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The challenges facing schools as they reopen




With the risk of staff or pupils contracting COVID-19 after they return to school, the South African Board of Jewish Education (SABJE), with the assistance of its labour consultant, has drafted a declaration of intent or indemnity form for its staff, says Rabbi Craig Kacev, the general director of the SABJE.

“For staff who have pre-existing conditions, we realised that many wanted to return, and as such we needed to clarify the extent of the condition. Using a ‘declaration of intent’, we were able to secure medical letters as to whether staff were, in the view of their medical practitioners, able to return. In many cases we have had to advise staff that they may not return,” Kacev says.

“No staff member’s job is in jeopardy if they choose to stay at home due to a co-morbidity or the school insisting that they not return to the workplace,” he says. “Those who aren’t able to return will work from home.

“We are well aware that an indemnity cannot cover an employer if there is a known risk or if the employer doesn’t act reasonably. So, if a staff member has a co-morbidity that is confirmed by their medical practitioner, then they certainly need not sign an indemnity and even if they did, we wouldn’t let them work if there was concern about their health.”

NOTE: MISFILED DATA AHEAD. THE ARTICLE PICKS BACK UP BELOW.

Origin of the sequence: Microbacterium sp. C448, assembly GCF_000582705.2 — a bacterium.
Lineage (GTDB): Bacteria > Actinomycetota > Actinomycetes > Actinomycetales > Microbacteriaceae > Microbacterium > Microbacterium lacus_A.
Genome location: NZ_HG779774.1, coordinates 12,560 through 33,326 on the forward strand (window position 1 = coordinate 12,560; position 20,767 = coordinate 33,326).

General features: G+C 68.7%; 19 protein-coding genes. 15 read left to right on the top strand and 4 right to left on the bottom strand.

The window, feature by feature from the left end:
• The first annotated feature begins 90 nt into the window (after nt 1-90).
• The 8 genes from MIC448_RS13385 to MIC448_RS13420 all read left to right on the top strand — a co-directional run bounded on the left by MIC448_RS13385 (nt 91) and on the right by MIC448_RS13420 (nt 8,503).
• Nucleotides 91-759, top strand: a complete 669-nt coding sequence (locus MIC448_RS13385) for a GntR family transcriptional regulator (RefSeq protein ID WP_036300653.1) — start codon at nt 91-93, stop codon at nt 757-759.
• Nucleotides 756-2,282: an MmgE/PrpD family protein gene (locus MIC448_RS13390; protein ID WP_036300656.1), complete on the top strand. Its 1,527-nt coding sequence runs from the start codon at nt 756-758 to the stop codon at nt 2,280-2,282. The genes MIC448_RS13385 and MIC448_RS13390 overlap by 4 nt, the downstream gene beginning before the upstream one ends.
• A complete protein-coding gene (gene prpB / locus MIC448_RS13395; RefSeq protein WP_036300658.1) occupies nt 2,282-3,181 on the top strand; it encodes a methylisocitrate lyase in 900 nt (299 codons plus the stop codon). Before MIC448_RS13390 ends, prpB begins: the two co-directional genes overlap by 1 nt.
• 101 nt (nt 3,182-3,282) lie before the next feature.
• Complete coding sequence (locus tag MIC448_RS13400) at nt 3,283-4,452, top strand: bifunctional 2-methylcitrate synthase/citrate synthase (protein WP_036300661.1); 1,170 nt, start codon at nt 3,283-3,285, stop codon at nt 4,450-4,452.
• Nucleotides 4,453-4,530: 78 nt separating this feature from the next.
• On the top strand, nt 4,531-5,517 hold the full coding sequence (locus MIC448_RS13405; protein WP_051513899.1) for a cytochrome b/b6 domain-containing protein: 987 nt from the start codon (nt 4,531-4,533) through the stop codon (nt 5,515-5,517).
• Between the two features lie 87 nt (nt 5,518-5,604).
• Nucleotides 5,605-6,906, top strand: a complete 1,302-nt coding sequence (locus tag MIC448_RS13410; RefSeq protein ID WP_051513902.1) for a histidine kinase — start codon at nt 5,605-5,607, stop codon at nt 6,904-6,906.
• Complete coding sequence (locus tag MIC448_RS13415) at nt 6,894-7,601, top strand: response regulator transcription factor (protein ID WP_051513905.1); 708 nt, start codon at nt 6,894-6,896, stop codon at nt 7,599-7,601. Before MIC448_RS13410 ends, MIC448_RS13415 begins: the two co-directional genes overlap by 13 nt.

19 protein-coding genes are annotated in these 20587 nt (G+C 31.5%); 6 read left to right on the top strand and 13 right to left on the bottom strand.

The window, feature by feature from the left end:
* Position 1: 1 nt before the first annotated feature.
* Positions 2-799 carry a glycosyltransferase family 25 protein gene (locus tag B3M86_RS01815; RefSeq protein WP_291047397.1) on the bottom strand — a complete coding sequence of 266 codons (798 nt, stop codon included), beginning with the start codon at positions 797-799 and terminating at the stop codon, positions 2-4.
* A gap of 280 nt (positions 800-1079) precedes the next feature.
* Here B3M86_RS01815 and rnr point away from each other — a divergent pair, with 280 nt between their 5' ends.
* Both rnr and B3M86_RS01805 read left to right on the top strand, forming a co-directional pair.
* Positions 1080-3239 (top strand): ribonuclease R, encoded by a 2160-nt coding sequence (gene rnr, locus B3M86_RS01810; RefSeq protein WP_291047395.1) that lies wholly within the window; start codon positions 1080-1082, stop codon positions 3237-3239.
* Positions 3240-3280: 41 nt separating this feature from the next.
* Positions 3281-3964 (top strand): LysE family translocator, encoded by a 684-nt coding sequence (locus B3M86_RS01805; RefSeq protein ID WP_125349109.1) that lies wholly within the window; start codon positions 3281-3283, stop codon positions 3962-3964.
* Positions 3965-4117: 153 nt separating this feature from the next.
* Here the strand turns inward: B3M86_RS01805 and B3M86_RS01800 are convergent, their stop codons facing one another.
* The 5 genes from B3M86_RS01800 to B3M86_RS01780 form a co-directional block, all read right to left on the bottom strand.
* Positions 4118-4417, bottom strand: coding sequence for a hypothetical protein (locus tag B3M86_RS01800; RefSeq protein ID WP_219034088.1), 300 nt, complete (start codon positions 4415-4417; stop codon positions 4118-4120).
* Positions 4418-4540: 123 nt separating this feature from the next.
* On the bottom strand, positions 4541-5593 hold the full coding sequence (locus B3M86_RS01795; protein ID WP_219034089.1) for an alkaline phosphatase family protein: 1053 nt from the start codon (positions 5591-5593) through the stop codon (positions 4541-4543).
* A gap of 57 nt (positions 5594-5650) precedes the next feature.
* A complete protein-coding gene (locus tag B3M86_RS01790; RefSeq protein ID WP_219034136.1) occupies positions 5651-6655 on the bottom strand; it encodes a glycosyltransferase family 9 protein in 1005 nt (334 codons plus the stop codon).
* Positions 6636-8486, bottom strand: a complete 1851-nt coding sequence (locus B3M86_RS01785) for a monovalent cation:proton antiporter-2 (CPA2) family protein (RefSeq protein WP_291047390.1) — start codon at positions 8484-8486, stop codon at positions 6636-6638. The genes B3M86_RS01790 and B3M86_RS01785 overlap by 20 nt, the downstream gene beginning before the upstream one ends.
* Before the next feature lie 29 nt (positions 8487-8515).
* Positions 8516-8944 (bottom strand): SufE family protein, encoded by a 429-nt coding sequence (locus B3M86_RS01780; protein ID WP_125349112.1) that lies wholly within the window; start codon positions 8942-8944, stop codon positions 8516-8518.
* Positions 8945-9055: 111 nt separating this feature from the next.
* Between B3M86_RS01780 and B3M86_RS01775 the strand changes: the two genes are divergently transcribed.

The forms are also necessary to understand the number of staff who can return. And they offer information about who will be responsible for online teaching and how duties will be shared between staff.

“For those staff who are healthy, the form clarifies that we as an employer are taking every measure to comply with all reasonable requirements to ensure a safe environment,” Kacev told the SA Jewish Report.

Kacev and members of King David staff addressed further issues in a recent webinar. He said that the SABJE had considered a number of models once schools were allowed to reopen, and eventually settled on bringing back pupils for the least amount of time necessary. “There is no need to put anyone at unnecessary risk,” he said. Therefore, King David pupils will have a combination of learning in the classroom and remote learning.

The aim isn’t to bring back pupils en masse, but rather to have a slow process determined as each grade adheres to and understands the protocols in place. Each school’s capacity and situation is different. At first, only one grade will return per King David site.

Of the more than 1 600 responses to the school’s recent parents’ survey, more than 95% of pupils didn’t have any medical preconditions. Asked if the child lived with someone with a precondition, 19% responded that they did.

“This indicates that 24% of students may well not return to school. In total, 73.2% of parents have indicated that their children will return.” Kacef said there was still time to complete the survey, and asked parents to get in touch with their school to do so.